Rating is available when the video has been rented.
This feature is not available right now. Please try again later.
Published on Feb 7, 2011
Stock Shot's Time Machine presents "The Bookbinder" from the series "Claim to Fame"
There's another job waiting for the expert. A Dutch museum had an old navigational atlas it wanted restored. Special attention must be paid to the hand painted illustrations. These date back to the sixteenth and seventeenth centuries. Atlases are historically very important. The information old maps contain can be exploited in many a fields of scholarship. Maritime routes say much about the trade of the time and even the products which were shipped. With a sort of revolving rubber-tipped pen, the surface is initially cleaned. The first thing to do is repair tears. Then comes the collation. The book goes then to the sewing press, where the quires are stitched together. The threads are lead along the cords and fastened to the head of the spine with a binder's knot.
A thorough knowledge of leather is a special aspect of the craft of bookbinding. Does it wear well ? Here natural calfskin is used. Sometimes cowhide or pigskin, but never modern materials or leather coated with glaze. Goat or sheepskin are also rejected. The atlas is taking shape. The moistened spine is getting the cord treatment and the folder is forcing the leather to settle it against the spine and bands. The boards are awaiting their turn. After the head and tail have been turned in, the leather is laid over the spine. Today work by hand has almost disappeared. The book binder has been replaced by the machine. Whether we're talking about stitching on the sewing press, sewing the headcap or treating the boards: the machine does it all in a jiffy. Even packing books in boxes is automated. One advantage is that hard- cover books have become cheaper.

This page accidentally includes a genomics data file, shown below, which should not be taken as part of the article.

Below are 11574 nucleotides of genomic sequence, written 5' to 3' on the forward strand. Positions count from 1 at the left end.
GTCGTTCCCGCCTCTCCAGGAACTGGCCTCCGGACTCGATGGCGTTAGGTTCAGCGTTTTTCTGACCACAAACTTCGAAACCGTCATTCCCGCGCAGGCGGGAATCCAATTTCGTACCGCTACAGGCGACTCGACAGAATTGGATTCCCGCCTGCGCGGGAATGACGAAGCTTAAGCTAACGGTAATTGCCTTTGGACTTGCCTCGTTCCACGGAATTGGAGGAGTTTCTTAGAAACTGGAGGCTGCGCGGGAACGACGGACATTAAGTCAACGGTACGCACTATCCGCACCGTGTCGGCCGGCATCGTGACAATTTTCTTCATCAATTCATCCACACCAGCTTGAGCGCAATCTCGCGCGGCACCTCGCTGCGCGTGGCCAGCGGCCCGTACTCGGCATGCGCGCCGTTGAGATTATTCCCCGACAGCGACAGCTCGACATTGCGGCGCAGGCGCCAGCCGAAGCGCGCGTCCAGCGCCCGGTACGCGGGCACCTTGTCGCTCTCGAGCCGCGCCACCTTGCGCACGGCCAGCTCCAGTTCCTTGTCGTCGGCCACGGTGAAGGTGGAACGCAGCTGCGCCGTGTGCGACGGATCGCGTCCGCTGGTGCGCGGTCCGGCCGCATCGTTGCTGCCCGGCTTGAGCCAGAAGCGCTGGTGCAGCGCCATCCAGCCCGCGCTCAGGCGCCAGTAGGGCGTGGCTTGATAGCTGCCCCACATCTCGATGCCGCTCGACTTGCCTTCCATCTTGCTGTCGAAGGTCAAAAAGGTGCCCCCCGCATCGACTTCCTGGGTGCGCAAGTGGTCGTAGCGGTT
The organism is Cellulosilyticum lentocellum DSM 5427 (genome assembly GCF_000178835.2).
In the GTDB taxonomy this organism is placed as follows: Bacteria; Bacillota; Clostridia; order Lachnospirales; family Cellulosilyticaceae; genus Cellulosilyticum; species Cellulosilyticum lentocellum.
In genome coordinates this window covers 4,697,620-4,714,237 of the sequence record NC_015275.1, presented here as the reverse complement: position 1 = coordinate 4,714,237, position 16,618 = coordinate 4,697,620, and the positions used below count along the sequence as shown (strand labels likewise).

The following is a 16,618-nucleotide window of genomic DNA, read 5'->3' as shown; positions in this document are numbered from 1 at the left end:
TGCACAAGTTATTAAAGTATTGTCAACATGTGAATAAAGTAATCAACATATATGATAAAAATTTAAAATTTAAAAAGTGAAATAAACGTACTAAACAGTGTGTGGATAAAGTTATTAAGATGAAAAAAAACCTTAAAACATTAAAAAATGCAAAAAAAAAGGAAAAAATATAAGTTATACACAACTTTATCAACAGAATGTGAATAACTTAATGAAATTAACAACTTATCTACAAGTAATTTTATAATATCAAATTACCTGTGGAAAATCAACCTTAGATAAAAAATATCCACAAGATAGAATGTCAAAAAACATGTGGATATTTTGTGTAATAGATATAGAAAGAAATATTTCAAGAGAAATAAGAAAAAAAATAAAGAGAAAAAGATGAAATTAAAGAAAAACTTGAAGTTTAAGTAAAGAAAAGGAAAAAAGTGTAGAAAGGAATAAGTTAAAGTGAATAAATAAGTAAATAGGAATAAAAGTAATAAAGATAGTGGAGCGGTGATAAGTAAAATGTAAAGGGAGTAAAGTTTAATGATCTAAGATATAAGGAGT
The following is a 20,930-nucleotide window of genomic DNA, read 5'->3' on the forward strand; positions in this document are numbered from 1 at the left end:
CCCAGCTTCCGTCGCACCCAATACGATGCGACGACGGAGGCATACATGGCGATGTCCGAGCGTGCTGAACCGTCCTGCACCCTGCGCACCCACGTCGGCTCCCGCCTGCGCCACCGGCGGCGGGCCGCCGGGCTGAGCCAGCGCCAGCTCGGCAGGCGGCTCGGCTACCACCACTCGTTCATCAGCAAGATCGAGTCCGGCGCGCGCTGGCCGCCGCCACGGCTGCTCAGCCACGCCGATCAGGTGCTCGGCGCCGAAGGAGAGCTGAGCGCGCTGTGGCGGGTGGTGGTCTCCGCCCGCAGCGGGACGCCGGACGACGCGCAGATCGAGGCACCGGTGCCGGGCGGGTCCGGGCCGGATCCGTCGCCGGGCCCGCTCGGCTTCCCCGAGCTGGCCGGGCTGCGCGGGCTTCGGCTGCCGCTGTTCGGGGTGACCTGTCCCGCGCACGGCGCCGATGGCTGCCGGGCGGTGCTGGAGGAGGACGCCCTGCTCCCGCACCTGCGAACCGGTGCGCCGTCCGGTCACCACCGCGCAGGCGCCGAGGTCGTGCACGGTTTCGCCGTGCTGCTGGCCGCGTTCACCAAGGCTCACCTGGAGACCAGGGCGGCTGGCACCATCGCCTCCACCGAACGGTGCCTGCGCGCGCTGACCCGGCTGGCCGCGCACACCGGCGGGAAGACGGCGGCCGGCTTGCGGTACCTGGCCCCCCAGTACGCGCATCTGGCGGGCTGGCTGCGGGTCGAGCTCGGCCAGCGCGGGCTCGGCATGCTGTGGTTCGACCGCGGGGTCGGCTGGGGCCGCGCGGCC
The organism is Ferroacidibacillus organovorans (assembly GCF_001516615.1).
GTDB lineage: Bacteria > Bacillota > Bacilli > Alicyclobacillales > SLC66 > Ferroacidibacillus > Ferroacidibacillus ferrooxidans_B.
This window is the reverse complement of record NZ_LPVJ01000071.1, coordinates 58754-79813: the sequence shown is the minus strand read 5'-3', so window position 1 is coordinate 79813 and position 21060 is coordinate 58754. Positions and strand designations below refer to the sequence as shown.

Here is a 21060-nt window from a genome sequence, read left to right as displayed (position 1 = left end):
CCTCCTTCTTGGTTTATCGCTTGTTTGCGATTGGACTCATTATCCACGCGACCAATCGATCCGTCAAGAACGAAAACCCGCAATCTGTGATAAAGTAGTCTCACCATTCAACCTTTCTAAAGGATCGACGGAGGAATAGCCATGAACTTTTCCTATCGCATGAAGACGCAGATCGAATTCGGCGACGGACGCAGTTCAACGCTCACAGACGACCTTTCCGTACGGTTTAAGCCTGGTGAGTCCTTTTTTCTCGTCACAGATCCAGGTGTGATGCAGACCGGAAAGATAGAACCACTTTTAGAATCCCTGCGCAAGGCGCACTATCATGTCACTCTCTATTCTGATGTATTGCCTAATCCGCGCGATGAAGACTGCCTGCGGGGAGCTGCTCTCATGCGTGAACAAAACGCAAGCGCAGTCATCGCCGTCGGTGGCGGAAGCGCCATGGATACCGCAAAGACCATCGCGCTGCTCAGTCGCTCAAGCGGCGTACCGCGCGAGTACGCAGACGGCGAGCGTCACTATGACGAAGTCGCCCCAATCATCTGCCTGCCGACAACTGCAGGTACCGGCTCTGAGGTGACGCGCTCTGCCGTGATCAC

The book restorers who are left can indulge their craftsmanship with magnificent bindings and restorations. This atlas is unrecognisable after he has finished with it. But that's another story. He once sat for a week in the dust of the municipal archives of an old Dutch city to see what they had lying there. The illuminated parchment manuscripts from the fifteenth century are worth a fortune. Also worth restoring are documents with seals made from wax or bread-dough. A project that will cost the Municipality a lot of money.
Another municipal archive hosted this map of the world. A unique piece but almost beyond repair. If he would just re-stretch this map of 2.5 x 4.5 metres and provide a new backing. Just a question of re-canvassing, Paul says. And with scissors, glue and a enormous reservoir of patience, they take on every challenge, again and again. They keep history alive in this way, not just something to read . about in history books. So, with the proper treatment, you can have real history in your own hands.